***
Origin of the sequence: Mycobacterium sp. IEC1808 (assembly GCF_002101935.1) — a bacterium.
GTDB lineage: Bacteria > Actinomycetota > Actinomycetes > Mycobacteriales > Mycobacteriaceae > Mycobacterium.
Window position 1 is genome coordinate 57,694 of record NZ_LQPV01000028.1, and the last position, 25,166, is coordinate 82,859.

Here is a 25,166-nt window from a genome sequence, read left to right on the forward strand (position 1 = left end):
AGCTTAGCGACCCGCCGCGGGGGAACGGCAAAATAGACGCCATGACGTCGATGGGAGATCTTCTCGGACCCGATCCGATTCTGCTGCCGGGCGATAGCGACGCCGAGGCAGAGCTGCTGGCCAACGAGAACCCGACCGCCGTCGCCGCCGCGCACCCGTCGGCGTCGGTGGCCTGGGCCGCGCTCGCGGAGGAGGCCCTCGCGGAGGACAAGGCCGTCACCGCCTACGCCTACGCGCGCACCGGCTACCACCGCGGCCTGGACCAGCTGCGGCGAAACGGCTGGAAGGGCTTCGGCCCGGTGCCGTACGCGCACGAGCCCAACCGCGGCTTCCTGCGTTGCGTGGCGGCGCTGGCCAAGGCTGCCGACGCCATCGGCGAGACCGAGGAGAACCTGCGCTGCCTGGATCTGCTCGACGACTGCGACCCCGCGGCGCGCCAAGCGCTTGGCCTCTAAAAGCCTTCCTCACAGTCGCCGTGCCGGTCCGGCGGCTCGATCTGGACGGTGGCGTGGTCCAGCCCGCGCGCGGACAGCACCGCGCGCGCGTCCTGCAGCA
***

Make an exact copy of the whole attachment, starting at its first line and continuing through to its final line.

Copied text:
Origin of the sequence: Mycobacterium sp. IEC1808 (assembly GCF_002101935.1) — a bacterium.
GTDB lineage: Bacteria > Actinomycetota > Actinomycetes > Mycobacteriales > Mycobacteriaceae > Mycobacterium.
Window position 1 is genome coordinate 57,694 of record NZ_LQPV01000028.1, and the last position, 25,166, is coordinate 82,859.

Here is a 25,166-nt window from a genome sequence, read left to right on the forward strand (position 1 = left end):
AGCTTAGCGACCCGCCGCGGGGGAACGGCAAAATAGACGCCATGACGTCGATGGGAGATCTTCTCGGACCCGATCCGATTCTGCTGCCGGGCGATAGCGACGCCGAGGCAGAGCTGCTGGCCAACGAGAACCCGACCGCCGTCGCCGCCGCGCACCCGTCGGCGTCGGTGGCCTGGGCCGCGCTCGCGGAGGAGGCCCTCGCGGAGGACAAGGCCGTCACCGCCTACGCCTACGCGCGCACCGGCTACCACCGCGGCCTGGACCAGCTGCGGCGAAACGGCTGGAAGGGCTTCGGCCCGGTGCCGTACGCGCACGAGCCCAACCGCGGCTTCCTGCGTTGCGTGGCGGCGCTGGCCAAGGCTGCCGACGCCATCGGCGAGACCGAGGAGAACCTGCGCTGCCTGGATCTGCTCGACGACTGCGACCCCGCGGCGCGCCAAGCGCTTGGCCTCTAAAAGCCTTCCTCACAGTCGCCGTGCCGGTCCGGCGGCTCGATCTGGACGGTGGCGTGGTCCAGCCCGCGCGCGGACAGCACCGCGCGCGCGTCCTGCAGCA